Paul L. Caron
Dean




Thursday, April 9, 2015

Muller: Number Of Law School Applicants Has Bottomed Out, But Quality Of Applicants Continues To Plummet

Derek Muller (Pepperdine), The Wrong Sort of Law School Applicants, Visualized:

There's good news and bad news for law schools. The good news is that total law school applicants appear to be reaching the bottom. After projections last year that the worst may be yet to come, it appears that the Class of 2018 will have only slightly fewer applicants than the Class of 2017. Current projections are about a 2.8-point drop in applicants, and that gap may narrow if recent trends of late applicants continue. ...

Muller

But the bad news is [] the quality of the applicants. In short, the wrong sort of applicants are applying. ... 

The only places that have seen an increase in applicants are those scoring a 144 or lower.  Applicants scoring a 145 to 149 are largely flat. In contrast, applicants with a high score of 165 or higher are down double-digits, with the steepest decline among the most elite applicants. ... [See chart here.]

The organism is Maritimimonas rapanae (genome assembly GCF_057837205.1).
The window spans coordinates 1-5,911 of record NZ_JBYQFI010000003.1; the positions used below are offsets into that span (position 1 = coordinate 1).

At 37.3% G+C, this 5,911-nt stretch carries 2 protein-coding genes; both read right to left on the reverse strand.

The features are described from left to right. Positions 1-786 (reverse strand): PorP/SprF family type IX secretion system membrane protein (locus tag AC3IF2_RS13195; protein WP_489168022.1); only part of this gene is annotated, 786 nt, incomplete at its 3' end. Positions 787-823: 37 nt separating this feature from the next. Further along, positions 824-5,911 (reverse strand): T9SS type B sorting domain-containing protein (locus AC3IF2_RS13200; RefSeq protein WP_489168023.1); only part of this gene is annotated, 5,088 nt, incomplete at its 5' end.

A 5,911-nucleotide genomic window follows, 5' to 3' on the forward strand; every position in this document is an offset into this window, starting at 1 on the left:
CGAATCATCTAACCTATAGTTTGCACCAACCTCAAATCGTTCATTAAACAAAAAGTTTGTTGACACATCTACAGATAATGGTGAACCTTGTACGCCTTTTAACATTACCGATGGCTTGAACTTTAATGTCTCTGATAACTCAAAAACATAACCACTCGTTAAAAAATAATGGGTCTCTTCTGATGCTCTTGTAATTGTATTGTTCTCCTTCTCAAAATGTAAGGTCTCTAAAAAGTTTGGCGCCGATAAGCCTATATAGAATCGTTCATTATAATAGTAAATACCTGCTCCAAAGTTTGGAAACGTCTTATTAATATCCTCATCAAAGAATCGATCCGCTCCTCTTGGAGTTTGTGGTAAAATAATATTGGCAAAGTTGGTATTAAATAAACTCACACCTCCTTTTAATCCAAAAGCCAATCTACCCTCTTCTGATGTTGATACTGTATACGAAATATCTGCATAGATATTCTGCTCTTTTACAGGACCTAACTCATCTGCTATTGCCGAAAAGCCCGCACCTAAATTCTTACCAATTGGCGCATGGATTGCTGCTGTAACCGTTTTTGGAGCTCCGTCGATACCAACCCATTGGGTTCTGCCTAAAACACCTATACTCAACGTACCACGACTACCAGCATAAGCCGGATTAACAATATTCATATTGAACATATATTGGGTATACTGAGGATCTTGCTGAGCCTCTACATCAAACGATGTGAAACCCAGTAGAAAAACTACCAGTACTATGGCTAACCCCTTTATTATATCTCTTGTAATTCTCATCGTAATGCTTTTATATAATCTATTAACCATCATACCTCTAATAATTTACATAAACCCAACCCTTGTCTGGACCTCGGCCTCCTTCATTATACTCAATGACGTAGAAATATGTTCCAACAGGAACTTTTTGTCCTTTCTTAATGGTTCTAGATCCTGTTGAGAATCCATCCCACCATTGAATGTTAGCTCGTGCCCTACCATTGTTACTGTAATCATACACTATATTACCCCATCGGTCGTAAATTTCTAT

So the first level of data tells us some good news for law schools--applicants are not down as much as one might have feared, and the bottom may be approaching. But the second level of data tells us some bad news--applicant quality has worsened, in such a way that law schools are still confronted with as difficult a choice as if they had simply experienced an overall drop in applicants. How schools react remains to be seen.

https://taxprof.typepad.com/taxprof_blog/2015/04/muller-law-school-applicants-have-bottomed-out.html

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Comments

This will be reflected in employment rates and bar failure rates.

Law students long have mortgaged their futures for fool's gold. Now schools have sold their futures.

Posted by: Jojo | Apr 10, 2015 8:44:10 AM

There are more applicants with LSAT scores <145 than there are with scores >160. What a mess!

Posted by: JM | Apr 10, 2015 6:50:50 AM

It's a good thing law degrees are a completely homogenous positional good and everyone ends up making the same wage premium over college graduates (who also possess monolithic, indistinguishable degrees) regardless of aptitude, rank, LSAT, law school GPA, whether they pass the bar or not, and whether they practice or not, amirite? Hey, who stole my can openers?

Getting back to the land of reality, the reaction of law schools to diminishing academic prowess in their student bodies has already been established: challenge the usefulness of the bar exam, and in particular, the MBE.

Posted by: Unemployed Northeastern | Apr 9, 2015 1:40:56 PM